A study of land use, bird habitats and nature conservation on Islay differentiated the land into 8 different land types based on a wide range of biotic and abiotic features (see Bignal et al. 1988). The study aimed at explaining why Islay is so biologically rich at the landscape scale especially for birds – it supports 108 breeding, 183 passage and 121 over-wintering species. A short description of each land type follows in the info-gallery.
A: Upland heath, moorland & bog
Upland areas with acid rocks; vegetation dominated by moorland, upland heath and grassland – it covers 20 % of the island
Characteristic nesting birds are red-throated diver, golden plover, golden eagle and merlin.
B: Rocky coastal moorland, heath & grassland
The rugged and exposed west coast with sea cliffs, rocky outcrops and relict cliff-lines above raised beaches (covers 5 %
). Coastal botanically rich grasslands are backed by moorland, heath, rushy fields and species-poor grassland. Land-use is primarily extensive grazing of cattle and sheep, feral goats are common.
This is the land of peregrine, chough, golden eagle and hen harrier.
C: Broken moorland, rushy fields & rough pasture
The commonest land type (39 %
) comprised of rolling moorland with rocky outcrops, small areas of cultivated farmland, rough pasture and long-abandoned cultivations in moorland. Blanket peat predominates, scrub woodland is frequent – it is mostly grazed by sheep and cattle.
Hen harriers and merlin are characteristic breeding birds, chough and whitefronted geese use it in winter.
D: Blanket bogs, lowland moorland & rough pasture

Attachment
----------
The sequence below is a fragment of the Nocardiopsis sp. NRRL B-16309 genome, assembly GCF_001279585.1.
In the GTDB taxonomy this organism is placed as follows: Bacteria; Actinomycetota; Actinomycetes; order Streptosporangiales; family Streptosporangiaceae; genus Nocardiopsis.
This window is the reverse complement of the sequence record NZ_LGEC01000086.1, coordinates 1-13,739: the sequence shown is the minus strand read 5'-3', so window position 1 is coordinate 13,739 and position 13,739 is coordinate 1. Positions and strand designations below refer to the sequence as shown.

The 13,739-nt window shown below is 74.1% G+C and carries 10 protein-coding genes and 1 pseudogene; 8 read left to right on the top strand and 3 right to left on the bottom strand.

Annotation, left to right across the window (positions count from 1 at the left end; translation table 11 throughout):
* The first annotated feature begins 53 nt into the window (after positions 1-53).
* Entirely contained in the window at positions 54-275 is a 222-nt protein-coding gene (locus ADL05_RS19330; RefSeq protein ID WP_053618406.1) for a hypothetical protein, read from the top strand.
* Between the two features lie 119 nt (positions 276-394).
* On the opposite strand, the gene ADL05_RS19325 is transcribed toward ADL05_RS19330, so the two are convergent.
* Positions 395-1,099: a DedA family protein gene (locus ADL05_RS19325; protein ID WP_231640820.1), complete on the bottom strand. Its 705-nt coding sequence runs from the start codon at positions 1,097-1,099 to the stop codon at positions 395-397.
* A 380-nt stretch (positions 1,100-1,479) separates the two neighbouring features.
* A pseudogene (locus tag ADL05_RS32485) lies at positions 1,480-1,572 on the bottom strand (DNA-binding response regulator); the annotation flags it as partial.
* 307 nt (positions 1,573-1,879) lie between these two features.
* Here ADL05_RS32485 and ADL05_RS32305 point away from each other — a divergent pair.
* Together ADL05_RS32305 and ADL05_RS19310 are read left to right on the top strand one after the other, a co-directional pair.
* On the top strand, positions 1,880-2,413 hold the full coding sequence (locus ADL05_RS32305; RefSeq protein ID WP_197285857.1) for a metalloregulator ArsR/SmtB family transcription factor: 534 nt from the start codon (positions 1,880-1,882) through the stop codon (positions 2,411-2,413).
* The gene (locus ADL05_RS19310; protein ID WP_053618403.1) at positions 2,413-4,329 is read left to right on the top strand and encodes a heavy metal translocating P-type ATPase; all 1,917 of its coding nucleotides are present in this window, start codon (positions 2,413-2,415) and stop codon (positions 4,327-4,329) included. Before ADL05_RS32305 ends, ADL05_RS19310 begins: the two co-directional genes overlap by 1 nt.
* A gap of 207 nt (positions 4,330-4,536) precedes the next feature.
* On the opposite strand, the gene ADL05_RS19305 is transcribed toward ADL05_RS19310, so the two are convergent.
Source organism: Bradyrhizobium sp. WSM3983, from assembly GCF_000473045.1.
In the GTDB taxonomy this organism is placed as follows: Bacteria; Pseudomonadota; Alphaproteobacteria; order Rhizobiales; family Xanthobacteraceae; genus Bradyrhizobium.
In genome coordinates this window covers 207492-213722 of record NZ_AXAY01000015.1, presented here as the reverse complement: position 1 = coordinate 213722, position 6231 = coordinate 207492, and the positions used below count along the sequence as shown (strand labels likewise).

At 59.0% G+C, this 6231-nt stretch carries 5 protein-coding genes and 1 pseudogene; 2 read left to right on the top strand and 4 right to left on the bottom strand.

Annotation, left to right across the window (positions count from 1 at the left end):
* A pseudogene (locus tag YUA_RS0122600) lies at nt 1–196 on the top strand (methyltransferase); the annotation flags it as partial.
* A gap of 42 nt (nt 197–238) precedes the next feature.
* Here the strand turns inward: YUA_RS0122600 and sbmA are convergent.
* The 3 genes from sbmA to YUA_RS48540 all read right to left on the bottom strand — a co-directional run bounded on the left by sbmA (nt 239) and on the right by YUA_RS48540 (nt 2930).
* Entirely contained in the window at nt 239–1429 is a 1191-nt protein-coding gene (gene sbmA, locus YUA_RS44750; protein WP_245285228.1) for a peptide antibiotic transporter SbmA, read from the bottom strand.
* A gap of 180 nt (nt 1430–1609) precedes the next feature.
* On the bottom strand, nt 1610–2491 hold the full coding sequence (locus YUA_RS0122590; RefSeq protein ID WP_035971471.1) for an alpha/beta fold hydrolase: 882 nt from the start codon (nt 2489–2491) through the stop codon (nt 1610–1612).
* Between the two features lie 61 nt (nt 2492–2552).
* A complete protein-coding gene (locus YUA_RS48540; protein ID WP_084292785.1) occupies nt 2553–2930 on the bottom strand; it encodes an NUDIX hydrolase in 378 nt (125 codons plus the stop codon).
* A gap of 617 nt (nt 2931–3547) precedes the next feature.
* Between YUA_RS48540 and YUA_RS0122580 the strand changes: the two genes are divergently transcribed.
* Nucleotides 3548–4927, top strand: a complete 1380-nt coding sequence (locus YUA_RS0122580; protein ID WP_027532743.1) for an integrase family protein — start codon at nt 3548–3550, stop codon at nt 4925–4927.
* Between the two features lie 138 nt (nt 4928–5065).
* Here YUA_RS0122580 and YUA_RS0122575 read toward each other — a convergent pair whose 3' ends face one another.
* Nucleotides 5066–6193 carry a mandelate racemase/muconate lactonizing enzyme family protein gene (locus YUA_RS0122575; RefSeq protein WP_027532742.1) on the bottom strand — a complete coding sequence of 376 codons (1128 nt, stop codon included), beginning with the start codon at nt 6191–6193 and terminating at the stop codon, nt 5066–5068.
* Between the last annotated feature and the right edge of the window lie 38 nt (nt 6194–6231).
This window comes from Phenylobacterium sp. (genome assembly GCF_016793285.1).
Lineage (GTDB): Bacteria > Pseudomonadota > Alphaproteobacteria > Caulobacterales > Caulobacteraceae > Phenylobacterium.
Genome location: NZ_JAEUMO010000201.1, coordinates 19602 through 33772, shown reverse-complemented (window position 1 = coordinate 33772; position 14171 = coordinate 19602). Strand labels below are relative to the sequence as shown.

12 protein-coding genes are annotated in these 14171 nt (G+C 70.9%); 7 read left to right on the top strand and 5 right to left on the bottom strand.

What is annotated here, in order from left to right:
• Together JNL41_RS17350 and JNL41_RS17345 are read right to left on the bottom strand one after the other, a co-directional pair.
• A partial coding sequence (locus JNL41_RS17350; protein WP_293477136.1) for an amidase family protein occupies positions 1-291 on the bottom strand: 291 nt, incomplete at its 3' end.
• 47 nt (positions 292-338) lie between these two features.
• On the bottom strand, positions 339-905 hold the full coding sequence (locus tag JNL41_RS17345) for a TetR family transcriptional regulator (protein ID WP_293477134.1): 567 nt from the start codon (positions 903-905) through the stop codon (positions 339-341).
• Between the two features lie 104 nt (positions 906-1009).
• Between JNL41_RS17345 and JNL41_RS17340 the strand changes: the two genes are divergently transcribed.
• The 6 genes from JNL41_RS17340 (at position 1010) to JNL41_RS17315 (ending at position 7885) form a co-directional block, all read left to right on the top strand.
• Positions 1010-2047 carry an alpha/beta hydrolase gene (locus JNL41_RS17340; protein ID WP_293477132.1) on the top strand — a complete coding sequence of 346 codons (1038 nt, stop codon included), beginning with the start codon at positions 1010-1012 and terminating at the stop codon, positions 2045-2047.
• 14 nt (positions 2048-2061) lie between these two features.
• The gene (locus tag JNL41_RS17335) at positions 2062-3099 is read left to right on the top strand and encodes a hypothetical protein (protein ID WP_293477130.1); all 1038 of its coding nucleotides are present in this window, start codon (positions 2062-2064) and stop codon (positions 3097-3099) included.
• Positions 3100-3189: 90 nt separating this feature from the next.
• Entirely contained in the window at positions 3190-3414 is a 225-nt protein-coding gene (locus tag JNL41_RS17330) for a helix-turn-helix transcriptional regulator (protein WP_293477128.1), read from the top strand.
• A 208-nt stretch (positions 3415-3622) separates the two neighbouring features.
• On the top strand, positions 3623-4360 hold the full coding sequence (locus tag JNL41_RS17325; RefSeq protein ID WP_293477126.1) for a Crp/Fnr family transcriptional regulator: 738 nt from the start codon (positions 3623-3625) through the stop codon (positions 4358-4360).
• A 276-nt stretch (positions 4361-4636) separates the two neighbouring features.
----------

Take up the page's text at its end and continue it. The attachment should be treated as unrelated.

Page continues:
Low, flat land dominated by wet Trichophorum
bog vegetation often fringing the uplands (covers 9 %
). Peat cutting is frequent but only low number of grazing livestock occurs.
Used in winter by geese and eagles; in summer by red-throated divers, golden plover and hen harriers.
E: Rotational pastures & mixed farmland mosaics
Low land with the most intensive farming, but there is always more than 30 % natural vegetation of species rich grassland, marsh and rush pasture (covers 7 %
). These were until the 1990’s the dairying areas of Islay.
The most characteristic breeding birds are corncrake and chough; the intensive grass fields are the winter feeding areas for geese.
F: Small farms/crofts & moorland edge
Lowest intensity farmland with less rotational, nutrient enriched grassland (13 %
of Islay). There is degraded moorland vegetation, rush pasture, marshes, tall herb vegetation and bracken.
Corncrakes and choughs are breeding birds associated with this type.
G: Sandy coastal pasture & machair
An uncommon coastal type of pastoral farmland of huge biological importance (only 4 % of the island
). The sandy coasts have botanically rich grassland pastures on blown sand and machair. There are low cliffs, rocky promontories, marsh and rushy fields. Nesting birds include arctic tern, corncrake, chough and peregrine and it is used in winter by golden plover, lapwing, merlin and hen harrier.
H: Coastal sedge grassland & permanent pasture
An uncommon coastal type of pastoral farmland of huge biological importance (only 4 % of the island). The sandy coasts have botanically rich grassland pastures on blown sand and machair. There are low cliffs, rocky promontories, marsh and rushy fields.
Nesting birds include arctic tern, corncrake, chough and peregrine and it is used in winter by golden plover, lapwing, merlin and hen harrier.
Another uncommon land type (3 %
) strongly affected by maritime influence and characterised by cliffs, steeply sloping coastal vegetation of grasses, sedges and heath, grading into moorland and bog. Traditionally used for crofting agriculture, today it is mostly permanent natural pasture for cattle and sheep.
Choughs, arctic terns and peregrines are associated birds.